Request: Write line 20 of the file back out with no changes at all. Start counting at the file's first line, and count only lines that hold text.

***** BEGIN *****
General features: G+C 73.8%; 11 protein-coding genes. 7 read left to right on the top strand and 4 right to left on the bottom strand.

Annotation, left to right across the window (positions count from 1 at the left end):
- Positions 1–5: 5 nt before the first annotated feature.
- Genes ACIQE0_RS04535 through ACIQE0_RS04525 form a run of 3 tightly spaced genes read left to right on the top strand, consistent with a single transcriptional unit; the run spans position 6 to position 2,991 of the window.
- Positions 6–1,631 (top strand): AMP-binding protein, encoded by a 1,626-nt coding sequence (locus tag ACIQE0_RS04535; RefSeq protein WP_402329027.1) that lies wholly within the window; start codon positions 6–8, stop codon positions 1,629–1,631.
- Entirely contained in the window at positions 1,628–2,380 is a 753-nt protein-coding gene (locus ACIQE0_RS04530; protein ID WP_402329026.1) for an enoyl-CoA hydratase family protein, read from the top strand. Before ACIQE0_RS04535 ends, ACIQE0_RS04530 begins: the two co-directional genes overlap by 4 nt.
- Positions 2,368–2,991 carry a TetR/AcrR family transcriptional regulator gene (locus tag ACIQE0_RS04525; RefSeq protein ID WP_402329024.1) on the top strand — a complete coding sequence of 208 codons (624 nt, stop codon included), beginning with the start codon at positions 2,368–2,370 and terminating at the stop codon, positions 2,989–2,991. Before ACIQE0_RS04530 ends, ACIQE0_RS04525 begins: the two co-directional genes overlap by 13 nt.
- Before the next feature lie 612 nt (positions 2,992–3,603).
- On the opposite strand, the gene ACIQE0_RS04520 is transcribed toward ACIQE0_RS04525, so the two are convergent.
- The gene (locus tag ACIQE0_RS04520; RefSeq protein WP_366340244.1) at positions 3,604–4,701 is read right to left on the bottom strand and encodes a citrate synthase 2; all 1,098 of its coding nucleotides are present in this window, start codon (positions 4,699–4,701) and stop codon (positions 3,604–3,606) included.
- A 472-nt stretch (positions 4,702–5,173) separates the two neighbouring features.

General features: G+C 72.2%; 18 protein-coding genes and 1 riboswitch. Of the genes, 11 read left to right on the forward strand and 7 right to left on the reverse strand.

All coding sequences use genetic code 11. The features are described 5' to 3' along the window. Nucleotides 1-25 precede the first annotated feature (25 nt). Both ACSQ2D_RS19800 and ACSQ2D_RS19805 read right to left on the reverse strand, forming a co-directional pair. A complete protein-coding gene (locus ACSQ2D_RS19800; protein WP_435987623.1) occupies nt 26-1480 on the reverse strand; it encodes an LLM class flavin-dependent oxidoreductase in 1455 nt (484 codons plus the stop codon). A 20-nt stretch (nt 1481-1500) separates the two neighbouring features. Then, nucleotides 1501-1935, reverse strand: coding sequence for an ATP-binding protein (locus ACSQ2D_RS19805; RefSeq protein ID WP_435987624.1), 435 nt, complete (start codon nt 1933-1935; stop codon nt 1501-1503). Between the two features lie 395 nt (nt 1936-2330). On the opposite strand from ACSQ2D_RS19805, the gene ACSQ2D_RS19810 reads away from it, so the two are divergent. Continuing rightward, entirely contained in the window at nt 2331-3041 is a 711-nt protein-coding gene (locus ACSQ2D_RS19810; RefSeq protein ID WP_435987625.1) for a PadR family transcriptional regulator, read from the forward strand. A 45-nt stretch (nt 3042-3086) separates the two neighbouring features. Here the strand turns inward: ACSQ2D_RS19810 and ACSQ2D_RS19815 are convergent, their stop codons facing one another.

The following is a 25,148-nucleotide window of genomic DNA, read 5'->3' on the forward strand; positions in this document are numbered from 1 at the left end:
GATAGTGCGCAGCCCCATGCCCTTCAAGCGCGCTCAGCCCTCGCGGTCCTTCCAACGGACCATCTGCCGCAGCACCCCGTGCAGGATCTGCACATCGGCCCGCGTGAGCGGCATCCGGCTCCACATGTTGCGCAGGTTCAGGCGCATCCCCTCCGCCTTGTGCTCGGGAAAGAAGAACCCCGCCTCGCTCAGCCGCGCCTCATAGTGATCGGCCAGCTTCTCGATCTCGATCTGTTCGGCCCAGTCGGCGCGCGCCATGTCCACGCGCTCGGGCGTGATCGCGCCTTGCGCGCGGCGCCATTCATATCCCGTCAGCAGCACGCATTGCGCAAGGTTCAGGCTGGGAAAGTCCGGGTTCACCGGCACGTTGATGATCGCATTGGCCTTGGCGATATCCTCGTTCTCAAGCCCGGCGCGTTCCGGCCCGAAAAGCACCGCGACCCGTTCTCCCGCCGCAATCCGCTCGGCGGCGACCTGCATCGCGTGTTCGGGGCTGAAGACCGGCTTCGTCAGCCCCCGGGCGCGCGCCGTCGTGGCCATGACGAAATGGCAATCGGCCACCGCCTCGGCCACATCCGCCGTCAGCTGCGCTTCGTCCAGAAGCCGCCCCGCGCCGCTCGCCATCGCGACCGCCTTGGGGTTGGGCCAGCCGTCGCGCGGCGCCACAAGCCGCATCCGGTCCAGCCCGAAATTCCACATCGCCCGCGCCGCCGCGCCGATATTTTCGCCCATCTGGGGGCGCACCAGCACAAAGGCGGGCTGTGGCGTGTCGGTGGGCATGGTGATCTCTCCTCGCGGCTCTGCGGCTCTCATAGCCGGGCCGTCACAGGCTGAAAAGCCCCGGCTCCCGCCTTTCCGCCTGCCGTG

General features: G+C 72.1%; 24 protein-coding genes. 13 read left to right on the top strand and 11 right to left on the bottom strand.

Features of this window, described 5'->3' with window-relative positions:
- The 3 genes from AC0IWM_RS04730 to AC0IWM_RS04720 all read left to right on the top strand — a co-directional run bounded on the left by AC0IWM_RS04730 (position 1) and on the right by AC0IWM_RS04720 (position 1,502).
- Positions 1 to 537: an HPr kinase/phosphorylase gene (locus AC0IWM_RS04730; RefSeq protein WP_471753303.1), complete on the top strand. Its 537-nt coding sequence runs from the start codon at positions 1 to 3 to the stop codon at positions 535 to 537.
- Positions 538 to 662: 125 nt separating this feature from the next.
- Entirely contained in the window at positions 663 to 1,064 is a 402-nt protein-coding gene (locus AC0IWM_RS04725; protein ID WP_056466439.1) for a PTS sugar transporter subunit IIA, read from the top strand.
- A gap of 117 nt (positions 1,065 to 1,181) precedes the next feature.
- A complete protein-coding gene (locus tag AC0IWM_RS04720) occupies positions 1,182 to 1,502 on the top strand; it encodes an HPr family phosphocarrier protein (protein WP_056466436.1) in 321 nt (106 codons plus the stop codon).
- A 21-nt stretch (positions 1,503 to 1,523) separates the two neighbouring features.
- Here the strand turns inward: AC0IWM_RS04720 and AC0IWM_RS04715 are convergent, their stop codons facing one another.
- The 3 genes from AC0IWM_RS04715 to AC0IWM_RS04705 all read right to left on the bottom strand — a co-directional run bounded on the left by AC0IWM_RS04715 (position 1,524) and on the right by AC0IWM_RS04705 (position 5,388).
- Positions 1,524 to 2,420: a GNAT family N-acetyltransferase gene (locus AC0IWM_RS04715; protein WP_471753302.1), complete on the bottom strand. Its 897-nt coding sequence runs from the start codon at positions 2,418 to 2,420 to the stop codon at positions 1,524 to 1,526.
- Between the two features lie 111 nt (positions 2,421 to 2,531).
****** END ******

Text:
- Positions 538 to 662: 125 nt separating this feature from the next.